Friday, August 6, 2010

Golf time

Victoria and Daniel are spending couple of days with Daniel's parents now and they are photographed while they are playing golf with friends. I love this photo and it seems honeymoon is not over for them :)

Monday, August 2, 2010

They are home!

Princess Victoria and Prince Daniel landed to Stockholm yesterday evening at 21:00.According to Aftonbladet article they will visit Öland and Prince Daniel's parents in Ockelbo before they have their first official duty on 21st of August. It's nice to see them home.

Wednesday, July 14, 2010

History and Traditions

Few public events measure up to a royal wedding in terms of their splendour. During the festivities, ancient traditions are interwoven with modern royal ceremonies. This happy family event is also a public celebration.

Gustav Vasa

Even Gustav Vasa knew how to put on a show. He decided that the Archbishop should officiate at his wedding, a tradition that will be respected at the Crown Princess' wedding.

Canopies

Gustav Vasa and his bride, Katarina of Sachsen-Lauenburg, rode in procession from the palace to the church. They processed under canopies, which were carried above their heads. The arrival of the royal procession was announced with drums and a flourish of trumpets. The last bridal couple to use the velvet canopies on their way to Stockholm Cathedral from the Royal Palace was Crown Prince Karl (XV) and Princess Lovisa of the Netherlands in 1850.

Ceremonies that have been preserved

Several ceremonies have been preserved from those times, including page attendants, parading royal bodyguards and grenadier guards. As has the ritual of placing Royal crowns, the principal symbols of the country and the monarch as Head of State, on the velvet cushion at the altar.

The first Bernadotte wedding

Karl XIV Johan became heavily involved in the wedding between his son Crown Prince Oscar (I) and Princess Josefina in 1823. He abandoned several of the oldest ceremonies, including the ancient tradition in which the women guests undress the bride and lead her to the bridal bed. He also put an end to the public supper, the torchlight dance and tournament.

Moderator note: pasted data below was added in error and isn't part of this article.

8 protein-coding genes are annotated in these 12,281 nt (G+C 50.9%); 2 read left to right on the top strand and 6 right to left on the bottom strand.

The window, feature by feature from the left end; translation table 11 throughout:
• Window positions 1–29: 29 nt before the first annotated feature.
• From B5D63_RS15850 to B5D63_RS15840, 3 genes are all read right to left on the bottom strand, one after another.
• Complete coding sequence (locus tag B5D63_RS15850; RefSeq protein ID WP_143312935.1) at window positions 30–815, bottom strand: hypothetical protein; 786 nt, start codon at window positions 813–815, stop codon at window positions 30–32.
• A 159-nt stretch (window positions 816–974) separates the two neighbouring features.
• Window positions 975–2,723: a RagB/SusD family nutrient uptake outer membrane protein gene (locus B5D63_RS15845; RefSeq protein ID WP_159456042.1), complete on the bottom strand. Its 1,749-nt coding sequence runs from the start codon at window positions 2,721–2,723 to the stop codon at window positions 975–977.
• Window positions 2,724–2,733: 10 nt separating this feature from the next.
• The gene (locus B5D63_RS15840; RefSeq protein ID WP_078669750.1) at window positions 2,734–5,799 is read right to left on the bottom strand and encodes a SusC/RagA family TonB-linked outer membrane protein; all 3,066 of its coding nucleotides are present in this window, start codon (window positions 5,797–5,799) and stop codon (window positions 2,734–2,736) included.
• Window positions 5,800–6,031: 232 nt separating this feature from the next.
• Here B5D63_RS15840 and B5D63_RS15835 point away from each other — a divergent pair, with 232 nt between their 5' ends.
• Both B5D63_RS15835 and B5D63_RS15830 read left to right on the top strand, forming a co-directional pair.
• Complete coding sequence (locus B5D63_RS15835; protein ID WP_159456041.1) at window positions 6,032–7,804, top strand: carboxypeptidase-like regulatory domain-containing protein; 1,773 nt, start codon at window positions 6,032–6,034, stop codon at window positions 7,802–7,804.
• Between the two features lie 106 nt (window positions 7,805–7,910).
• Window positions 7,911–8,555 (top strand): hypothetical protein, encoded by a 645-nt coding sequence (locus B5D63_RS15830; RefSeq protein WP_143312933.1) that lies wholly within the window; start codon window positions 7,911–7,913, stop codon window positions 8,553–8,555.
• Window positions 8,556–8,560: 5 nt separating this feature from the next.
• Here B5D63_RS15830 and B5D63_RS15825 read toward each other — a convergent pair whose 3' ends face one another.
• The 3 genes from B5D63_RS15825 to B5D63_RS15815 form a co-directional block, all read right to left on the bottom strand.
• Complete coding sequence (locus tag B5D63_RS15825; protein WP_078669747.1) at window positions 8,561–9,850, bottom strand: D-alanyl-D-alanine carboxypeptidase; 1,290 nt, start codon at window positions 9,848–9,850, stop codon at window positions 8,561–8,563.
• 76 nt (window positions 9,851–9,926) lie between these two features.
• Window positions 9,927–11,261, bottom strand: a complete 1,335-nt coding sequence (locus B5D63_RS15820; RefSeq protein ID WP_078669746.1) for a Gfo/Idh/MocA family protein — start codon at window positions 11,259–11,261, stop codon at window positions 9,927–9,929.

Kronprinsparet Gustaf (VI) Adolf och Louise ankomst till Stockholm 10 december1923. Foto: Erik Holmén.

The arrival of the Crown Prince Couple Gustaf VI Adolf and Louise in Stockholm on 10 December 1923. Photo: Erik Holmén.
Royal procession becomes cortège

The royal processions to the church have today been replaced by a cortège through Stockholm following the wedding ceremony. The bridal couple is taken in a parade barouche drawn by four or six horses à la Daumont (jockey rider on the left hand side horses).


19 June

Traditions that have been added over time include the choice of the wedding date, 19 June. Crown Princess Victoria shares the date of her wedding in 2010 with Queen Josefina in 1823, Queen Lovisa in 1850 and Queen Silvia in 1976.


Princess Sophie of Nassau (Queen Sofia) entered Stockholm on 19 June 1857 following her marriage with Crown Prince Oscar (II) in Wiesbaden.

Cameo tiara

Queen Josefina brought with her a precious collection of jewels to Sweden in 1823. When our current King's sister, Princess Birgitta, chose Queen Josefina's cameo tiara as her bridal crown for her wedding with Prince Johann Georg of Hohenzollern in 1961, she started a new tradition among the Bernadotte brides. Since her wedding, the cameo tiara has been worn by Princess Désirée in 1964 and Queen Silvia in 1976.

Live broadcast

The first time a royal wedding was filmed was in 1923, when Elizabeth Bowes-Lyon (Queen Elizabeth The Queen Mother) and the Duke of York (George VI), were married in England. In Sweden, live coverage is now a natural element of royal weddings since the royal wedding in 1976.

Floral Decorations

Floral wedding

Stockholm will wake up to a floral extravaganza on Saturday 19 June!

The floral decorations that frame the royal wedding link royal traditions with popular wedding customs. The idea has been for the wedding's floral expression to capture and reflect the surrounding architecture. The dazzling decoration of the Royal Palace, Stockholm Cathedral, Skeppsholmen, Logården and Lejonbacken has been inspired by Swedish early summer flowers.

Midsummer light

The colour scheme of the decorations has been chosen to capture the clear Nordic Midsummer light. Pink roses, peonies, sweet peas, lilac and hydrangeas, together with lilies of the valley and gypsophila are interspersed with delphiniums in shades of blue and white. There are Swedish wild flowers from Ockelbo and majestic rhododendrons from Sofiero Palace.